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Clinton closes in on VP choice: Kaine and Vilsack leading the way

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Democratic presidential nominee Hillary Clinton and U.S. Sen. Tim Kaine (D-VA) acknowledge the crowd during a campaign event at Ernst Community Cultural Center at Northern Virginia Community College July 14, 2016, in Annandale, Virginia. (Photo by Alex Wong/Getty Images)

Hillary Clinton is spending two days at home in New York, finalizing her decision for a running mate, before formally introducing her Democratic ticket during a weekend campaign swing in Florida, according to several Democrats familiar with the search.

Clinton is planning to announce her decision in a message to supporters, a campaign official told CNN, and make her first appearance with her vice presidential candidate in Tampa on Friday or Miami on Saturday.

Sen. Tim Kaine of Virginia and Agriculture Secretary Tom Vilsack have emerged as leading contenders after a rigorous vetting process, Democrats close to the selection believe, but they are not the only two prospects still in contention.

“I don’t expect a decision is made or announced until the weekend between the convention,” Kaine said Wednesday during an appearance before the Northern Virginia Chamber of Commerce. “It’s wonderful to be mentioned. But I love my job and trying not to overly think it.”

When asked about his prospects to join the Democratic ticket, Kaine was self-deprecating, saying he went through the vice presidential search in 2008 as well, when Barack Obama ultimately selected Joe Biden. He laughed, saying: “I kind of know the rhythm of it.”

Kaine and Vilsack have told friends they cannot talk about the vetting process and are keeping their schedules until they hear from the Clinton campaign.

“The conventional wisdom in this case seems likely to be right,” one Democrat close to Clinton told CNN, believing Kaine has the upper hand but cautioning that Clinton could still deliver a surprise.

Clinton has not made her final decision, an aide said, or if she has, she has not disclosed it. Even the small universe of advisers working on the selection process, who are making plans to help on the announcement, are not certain who she will choose.

She has consulted many people for thoughts and advice, including President Barack Obama, who is close to Kaine and Vilsack, who serves in his Cabinet.

The deliberations, led by campaign chairman John Podesta, have been extraordinarily private — a striking contrast to those of Donald Trump. But Democrats say former President Bill Clinton also has been involved in discussions and is impressed by Kaine, who has the support of Virginia Gov. Terry McAuliffe, a longtime Clinton ally.

“He gets a say, but doesn’t have a vote on this,” one Clinton friend said of the former president.

Clinton’s frenetic search for a vice president appears to have calmed down on Wednesday — at least publicly — with Clinton spending the entire day secluded at her home in Chappaqua, New York. This was a marked difference from the stream of candidates that visited Clinton at her home in Washington last week.

Action around Clinton’s home on Wednesday was limited to gawking tourists, delivery trucks and pest control vans. No aides were seen coming or going from the house, where Secret Service agents remained perched throughout the day.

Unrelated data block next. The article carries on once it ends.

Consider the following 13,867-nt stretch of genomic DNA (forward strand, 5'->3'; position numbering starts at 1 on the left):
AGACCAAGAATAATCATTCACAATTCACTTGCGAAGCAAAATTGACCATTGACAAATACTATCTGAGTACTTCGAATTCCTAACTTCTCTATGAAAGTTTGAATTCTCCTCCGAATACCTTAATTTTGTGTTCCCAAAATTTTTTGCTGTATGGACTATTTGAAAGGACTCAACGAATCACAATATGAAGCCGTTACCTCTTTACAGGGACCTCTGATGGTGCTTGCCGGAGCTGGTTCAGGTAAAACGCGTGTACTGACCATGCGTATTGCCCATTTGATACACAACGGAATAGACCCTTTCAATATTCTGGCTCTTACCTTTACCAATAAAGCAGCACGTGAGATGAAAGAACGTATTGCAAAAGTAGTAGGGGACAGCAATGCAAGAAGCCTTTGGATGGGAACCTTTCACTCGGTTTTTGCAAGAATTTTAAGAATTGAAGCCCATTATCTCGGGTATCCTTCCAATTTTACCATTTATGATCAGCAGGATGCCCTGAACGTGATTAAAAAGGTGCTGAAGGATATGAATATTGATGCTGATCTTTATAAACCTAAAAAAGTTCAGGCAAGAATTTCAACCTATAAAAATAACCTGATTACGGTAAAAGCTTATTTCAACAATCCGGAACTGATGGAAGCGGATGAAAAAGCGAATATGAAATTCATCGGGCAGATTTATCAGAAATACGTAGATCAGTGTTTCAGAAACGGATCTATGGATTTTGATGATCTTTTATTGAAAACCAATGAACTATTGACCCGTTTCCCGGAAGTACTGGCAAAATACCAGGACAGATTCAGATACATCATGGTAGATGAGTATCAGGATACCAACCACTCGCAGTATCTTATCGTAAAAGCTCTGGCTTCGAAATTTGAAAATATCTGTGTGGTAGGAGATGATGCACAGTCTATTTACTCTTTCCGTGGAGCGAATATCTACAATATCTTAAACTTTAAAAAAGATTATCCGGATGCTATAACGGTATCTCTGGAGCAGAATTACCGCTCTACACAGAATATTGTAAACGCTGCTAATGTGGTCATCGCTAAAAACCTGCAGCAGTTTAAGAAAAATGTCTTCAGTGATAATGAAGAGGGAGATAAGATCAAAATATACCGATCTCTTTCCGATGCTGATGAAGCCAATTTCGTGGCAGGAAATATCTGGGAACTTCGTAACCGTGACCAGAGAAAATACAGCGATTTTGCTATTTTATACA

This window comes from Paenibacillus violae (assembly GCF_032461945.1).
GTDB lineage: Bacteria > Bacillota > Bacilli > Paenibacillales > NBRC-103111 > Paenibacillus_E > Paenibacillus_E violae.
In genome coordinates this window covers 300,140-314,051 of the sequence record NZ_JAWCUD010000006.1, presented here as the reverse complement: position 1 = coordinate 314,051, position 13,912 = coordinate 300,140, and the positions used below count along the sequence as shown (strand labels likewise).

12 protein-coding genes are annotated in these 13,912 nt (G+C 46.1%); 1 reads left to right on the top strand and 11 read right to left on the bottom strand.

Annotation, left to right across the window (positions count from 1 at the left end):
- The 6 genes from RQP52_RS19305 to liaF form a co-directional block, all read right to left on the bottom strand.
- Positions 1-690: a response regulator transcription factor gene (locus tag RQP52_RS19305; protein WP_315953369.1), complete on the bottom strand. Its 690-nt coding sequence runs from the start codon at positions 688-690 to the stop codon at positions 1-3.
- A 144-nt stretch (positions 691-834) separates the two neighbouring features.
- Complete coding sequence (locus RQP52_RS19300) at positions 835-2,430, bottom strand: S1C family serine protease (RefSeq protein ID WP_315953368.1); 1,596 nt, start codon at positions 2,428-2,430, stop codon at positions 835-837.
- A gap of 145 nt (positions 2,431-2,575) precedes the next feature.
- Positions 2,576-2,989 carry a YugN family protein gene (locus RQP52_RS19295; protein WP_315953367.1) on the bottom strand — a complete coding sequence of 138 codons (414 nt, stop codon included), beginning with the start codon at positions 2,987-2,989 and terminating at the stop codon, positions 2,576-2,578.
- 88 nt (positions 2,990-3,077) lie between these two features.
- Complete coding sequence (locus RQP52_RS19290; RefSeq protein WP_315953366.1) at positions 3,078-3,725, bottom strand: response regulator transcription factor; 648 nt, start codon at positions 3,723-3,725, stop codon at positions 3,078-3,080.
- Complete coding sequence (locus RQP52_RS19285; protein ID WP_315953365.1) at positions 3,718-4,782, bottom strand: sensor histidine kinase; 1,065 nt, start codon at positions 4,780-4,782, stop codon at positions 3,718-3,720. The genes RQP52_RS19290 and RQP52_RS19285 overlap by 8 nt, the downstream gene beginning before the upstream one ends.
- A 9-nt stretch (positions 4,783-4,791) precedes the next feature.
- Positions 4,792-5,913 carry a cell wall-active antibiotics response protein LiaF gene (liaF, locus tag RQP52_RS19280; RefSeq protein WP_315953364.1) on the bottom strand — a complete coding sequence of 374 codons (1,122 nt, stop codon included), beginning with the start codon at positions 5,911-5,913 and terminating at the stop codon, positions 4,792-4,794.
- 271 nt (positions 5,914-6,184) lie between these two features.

Several Democratic senators, donors and people close to the campaign who have spoken to Clinton say she is aware of the criticism that neither Kaine nor Vilsack is seen as a particularly flashy or exciting candidate. She also has considered Labor Secretary Tom Perez, Sens. Elizabeth Warren, Cory Booker and Sherrod Brown, in addition to others.

“I love that about him,” Clinton told CBS’ Charlie Rose Monday night, when asked about Kaine being too boring, something the Virginia senator has joked about. “He was a world-class mayor, governor and senator and is one of the most highly respected senators I know.”

Clinton praised several candidates, saying she has the “blessing of having some excellent choices.”

Colorado Gov. John Hickenlooper, who Clinton also met with on Friday, is still in discussion as well, but would be a “stunning surprise,” in the words of one Democrat close to the process.

The location of Florida leads many to believe it would be an ideal place to unveil Kaine, who speaks fluent Spanish.

Clinton will visit Orlando on Friday, scheduled to meet with victims of the Pulse Nightclub shooting, and travel to Tampa for a campaign rally later that day at the Florida State Fairgrounds. She will hold a rally on Saturday at Florida International University in Miami.

Clinton aides, who were far from open about the vice presidential process, have grown even more tight about information after watching how Trump’s vice presidential roll out played out. Laughing at times from their Brooklyn headquarters, Clinton’s top aides pledged to avoid leaks and embarrassing stories that plagued Trump’s announcement of Indiana Gov. Mike Pence.

What Pence did provide the Clinton campaign is more freedom to pick someone who doesn’t solidify a demographic base. Should Trump have picked a woman or a black or Latino vice presidential candidate, Clinton aides thought they would have to match Trump’s pick to respond. But with Trump picking Pence, a well-liked establishment figure, aides feel they have more leeway to pick a more run-of-the-mill candidate.

Clinton has demanded a secretive selection process, even as she has campaigned alongside Kaine, Warren and other contenders in plain sight.

“Kaine would be best, but you know the Clintons,” one top Democrat said. “They may do something more calculating.”